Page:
LaRoche started the game at DH, notching four hits. Then, with the White Sox down, 13-5, to the Yankees in the top of the ninth, he finally got his chance. He got Stephen Drew, John Ryan Murphy and Brendan Ryan in order for a perfect ninth, capped off by a strikeout of Ryan. But before he notched that K, LaRoche tried a “LaLob” against Ryan. The pitch was a tribute to his father, Dave, who pitched in the Majors for 14 years with a signature slow pitch. Adam’s LaLob came in at 50.7 mph and didn’t quite get the job done, but he threw the next one at 85.9 mph for the strikeout.
Chris Davis (BAL): May 6, 2012 -- Win, 2 IP, 0 R, 2 K
Davis didn’t just get the win in this game -- he pitched well, allowing just two hits in two innings of work and striking out Red Sox players Jarrod Saltalamacchia and Adrián González. Davis started at designated hitter in the game and was 0-for-7 at the point when he took over on the mound for Jim Johnson in the 16th. He got another at-bat, as a pitcher in the top of the 17th and grounded out, making it 0-for-8. But then he turned in his second scoreless inning of work to seal the win for the Orioles.
"I'm like, sweet," he said after the game of being asked to pitch. "I get to try something different today because hitting ain't working."
Davis is one of five position players to get a pitching win in the Expansion Era, along with John Baker (2014), Wilson Valdez (2011), Brent Mayne (2000) and Rocky Colavito (1968). Davis is the only one to record multiple strikeouts while doing so.
This game was doubly notable on the position player pitching front because Red Sox outfielder Darnell McDonald got the loss after giving up the go-ahead three-run homer to Adam Jones in the 17th. It’s the only game in the Expansion Era where position players got both decisions.
Wilson Valdez (PHI): May 25, 2011 -- Win, 1 IP, 0 R
Speaking of those four other wins by position players, Valdez’s was particularly impressive because of the batters he had to face and the closeness of the game. The infielder began his night at second base for the Phillies, getting three hits -- the most by any player on the Phillies that night.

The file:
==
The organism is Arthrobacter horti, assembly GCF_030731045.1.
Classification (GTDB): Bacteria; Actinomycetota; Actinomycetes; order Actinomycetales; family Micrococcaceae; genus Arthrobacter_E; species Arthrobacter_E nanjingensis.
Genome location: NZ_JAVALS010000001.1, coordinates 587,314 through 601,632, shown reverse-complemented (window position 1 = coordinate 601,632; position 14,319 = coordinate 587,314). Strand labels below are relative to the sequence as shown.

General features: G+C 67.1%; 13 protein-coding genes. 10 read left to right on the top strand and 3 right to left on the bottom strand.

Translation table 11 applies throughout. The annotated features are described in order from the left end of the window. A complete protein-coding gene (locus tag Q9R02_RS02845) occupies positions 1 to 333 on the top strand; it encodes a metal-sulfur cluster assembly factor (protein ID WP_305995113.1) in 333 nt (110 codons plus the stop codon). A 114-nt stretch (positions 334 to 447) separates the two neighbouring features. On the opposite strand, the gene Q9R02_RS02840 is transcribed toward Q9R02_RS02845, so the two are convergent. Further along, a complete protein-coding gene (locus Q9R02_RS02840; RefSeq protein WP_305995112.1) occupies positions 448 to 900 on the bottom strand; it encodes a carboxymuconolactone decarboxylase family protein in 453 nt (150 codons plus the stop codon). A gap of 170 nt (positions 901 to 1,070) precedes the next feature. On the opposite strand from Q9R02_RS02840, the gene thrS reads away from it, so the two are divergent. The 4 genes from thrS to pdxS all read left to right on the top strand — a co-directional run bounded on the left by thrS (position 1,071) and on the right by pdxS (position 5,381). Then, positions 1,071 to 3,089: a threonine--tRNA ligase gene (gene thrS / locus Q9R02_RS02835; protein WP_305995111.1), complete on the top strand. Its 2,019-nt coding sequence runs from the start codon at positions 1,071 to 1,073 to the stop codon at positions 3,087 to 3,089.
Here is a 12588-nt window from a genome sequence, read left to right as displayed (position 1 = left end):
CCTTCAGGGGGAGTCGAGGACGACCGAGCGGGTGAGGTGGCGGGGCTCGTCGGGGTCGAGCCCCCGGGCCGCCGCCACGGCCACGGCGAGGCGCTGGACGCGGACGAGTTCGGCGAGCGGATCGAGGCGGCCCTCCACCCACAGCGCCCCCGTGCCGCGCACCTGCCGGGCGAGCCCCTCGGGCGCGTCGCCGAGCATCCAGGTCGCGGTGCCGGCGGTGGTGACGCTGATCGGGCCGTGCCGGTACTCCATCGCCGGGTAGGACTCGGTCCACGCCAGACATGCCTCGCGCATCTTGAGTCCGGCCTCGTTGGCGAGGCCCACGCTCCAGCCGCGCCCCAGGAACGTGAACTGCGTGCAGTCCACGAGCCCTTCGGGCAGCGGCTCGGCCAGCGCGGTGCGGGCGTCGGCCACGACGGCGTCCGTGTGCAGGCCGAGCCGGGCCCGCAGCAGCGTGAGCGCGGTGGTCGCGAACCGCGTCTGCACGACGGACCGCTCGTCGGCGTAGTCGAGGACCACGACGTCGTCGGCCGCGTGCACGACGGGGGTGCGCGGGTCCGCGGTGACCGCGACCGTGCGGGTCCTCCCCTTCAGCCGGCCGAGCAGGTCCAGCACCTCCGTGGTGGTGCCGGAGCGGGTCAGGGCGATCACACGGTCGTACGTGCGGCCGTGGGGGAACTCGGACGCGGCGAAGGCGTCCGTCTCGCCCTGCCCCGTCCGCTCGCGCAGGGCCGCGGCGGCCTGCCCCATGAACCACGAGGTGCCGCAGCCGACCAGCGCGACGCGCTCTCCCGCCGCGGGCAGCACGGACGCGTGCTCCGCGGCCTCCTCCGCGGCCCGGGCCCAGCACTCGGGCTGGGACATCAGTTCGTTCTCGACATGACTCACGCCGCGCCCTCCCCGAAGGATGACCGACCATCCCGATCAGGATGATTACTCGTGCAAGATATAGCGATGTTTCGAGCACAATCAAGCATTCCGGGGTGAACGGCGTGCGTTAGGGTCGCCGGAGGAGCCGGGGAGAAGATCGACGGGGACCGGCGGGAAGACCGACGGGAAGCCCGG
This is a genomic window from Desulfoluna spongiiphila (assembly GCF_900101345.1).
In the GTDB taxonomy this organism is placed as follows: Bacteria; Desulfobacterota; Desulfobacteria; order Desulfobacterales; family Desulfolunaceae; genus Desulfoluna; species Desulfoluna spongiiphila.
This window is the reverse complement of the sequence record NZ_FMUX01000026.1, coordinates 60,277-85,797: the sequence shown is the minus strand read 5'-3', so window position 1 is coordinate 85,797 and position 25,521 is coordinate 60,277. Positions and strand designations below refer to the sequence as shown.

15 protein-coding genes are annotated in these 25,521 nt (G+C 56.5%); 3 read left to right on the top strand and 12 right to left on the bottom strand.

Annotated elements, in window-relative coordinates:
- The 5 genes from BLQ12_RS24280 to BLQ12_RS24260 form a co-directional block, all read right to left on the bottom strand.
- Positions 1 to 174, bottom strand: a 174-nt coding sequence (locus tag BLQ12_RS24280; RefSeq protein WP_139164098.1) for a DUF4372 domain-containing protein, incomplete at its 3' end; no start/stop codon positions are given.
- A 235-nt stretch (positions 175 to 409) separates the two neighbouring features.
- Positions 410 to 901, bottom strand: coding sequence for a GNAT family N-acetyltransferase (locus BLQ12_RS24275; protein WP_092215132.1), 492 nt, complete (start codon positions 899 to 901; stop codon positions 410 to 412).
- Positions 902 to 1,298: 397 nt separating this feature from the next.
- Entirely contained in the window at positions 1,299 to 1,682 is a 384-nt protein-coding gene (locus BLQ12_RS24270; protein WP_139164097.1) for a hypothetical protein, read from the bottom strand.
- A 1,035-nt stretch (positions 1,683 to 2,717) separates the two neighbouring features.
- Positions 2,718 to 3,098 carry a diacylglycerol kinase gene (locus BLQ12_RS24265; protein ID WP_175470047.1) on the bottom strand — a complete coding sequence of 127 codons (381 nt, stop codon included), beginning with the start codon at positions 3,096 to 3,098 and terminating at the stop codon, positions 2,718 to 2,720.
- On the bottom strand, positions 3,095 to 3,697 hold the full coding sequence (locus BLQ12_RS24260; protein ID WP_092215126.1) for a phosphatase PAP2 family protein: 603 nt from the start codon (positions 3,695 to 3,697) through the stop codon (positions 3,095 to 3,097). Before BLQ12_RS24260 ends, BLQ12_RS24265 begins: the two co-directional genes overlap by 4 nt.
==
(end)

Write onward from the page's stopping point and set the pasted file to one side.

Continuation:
By the time the game reached the 19th inning, it was a feat in and of itself that no position player had pitched yet. The Phillies were anchored by seven three-run innings by Roy Halladay, which ended up putting Philly in a good position to withstand a long game. The Reds got six innings out of starter Travis Wood, but they ended up turning to reliever Carlos Fisher for 5 2/3 innings, the longest outing of his career.
In the 19th, the Phillies finally ran out of pitchers, and it was Valdez’s turn. It was no small task, either, as the next three batters due up were Joey Votto, Scott Rolen and Jay Bruce. Valdez got Votto to fly out, hit Rolen with a pitch, got a flyout from Bruce as well and then got Fisher to pop up to end the inning. The Phillies won it in the bottom of the 19th on a Raúl Ibañez sac fly, and Valdez got the W.
"I didn't volunteer," Valdez said the following year. "It was so many years since I pitched. They told me, 'Go pitch.' They had run out of pitchers. They had nobody else."
José Oquendo (STL): May 14, 1988 -- Loss, 4 IP, 2 R
Oquendo got the loss in this one, but it’s still a performance worth noting. He threw four innings, the most by any position player in a game in the Expansion Era. Why was he out there for so long? Because his outing began in the 16th inning. Oquendo had entered the game in the top of the ninth at first base in a 5-5 tie. The game remained tied so long that the Cards ran out of pitchers, so Oquendo moved to the mound. The four innings earned Oquendo the nickname "The Secret Weapon," for obvious reasons.
Though he allowed the game-winning runs, the game became a part of Cardinals lore. And it could’ve ended quite differently, as the Cards left the bases loaded to end the bottom of the 18th.
Rocky Colavito (NYY): Aug. 25, 1968 (Game 1) -- Win, 2 2/3 IP, 0 R
As noted above, Colavito became the first position player to earn a win in the Expansion Era. And he did it with a particularly strong performance against the Tigers, setting a record for the longest scoreless outing by a position player in that span.
At 35 years old, Colavito was no spring chicken -- in fact, 1968 would wind up being the final season of his career. He’d pitched once before on Aug. 13, 1958, also against the Tigers and also without allowing a run. In the fourth inning, the first batter Colavito faced this time around was Al Kaline, who grounded out. He’d allow a double to Kaline in the sixth, but did not allow a run. The Yankees won, 6-5.
Matty Alou (SF): Aug. 26, 1965 (Game 1) -- 2 IP, 0 R, 3 K
This was the only pitching appearance of Alou’s career, and it got off to quite the start. Alou took over in the bottom of the seventh for the Giants in Pittsburgh, trailing 8-0. The first batter he had to face? None other than future Hall of Famer Willie Stargell, who was in his fourth season in the Majors. That was no problem for Alou, who struck out Stargell looking.
After allowing two singles and a foul pop fly, Alou struck out Gene Alley to end the inning. He came back out for the eighth and ended up facing Stargell again, with two outs and runners on first and third. Lo and behold, Alou got Stargell again, notching his third strikeout to finish up a scoreless outing.
Alou’s three strikeouts are the most by any position player in a scoreless outing in the Expansion Era. And that doesn’t even factor in the fact that two of the strikeouts were against Stargell.
Sarah Langs is a reporter/editor for MLB.com based in New York. Follow her on Twitter @SlangsOnSports.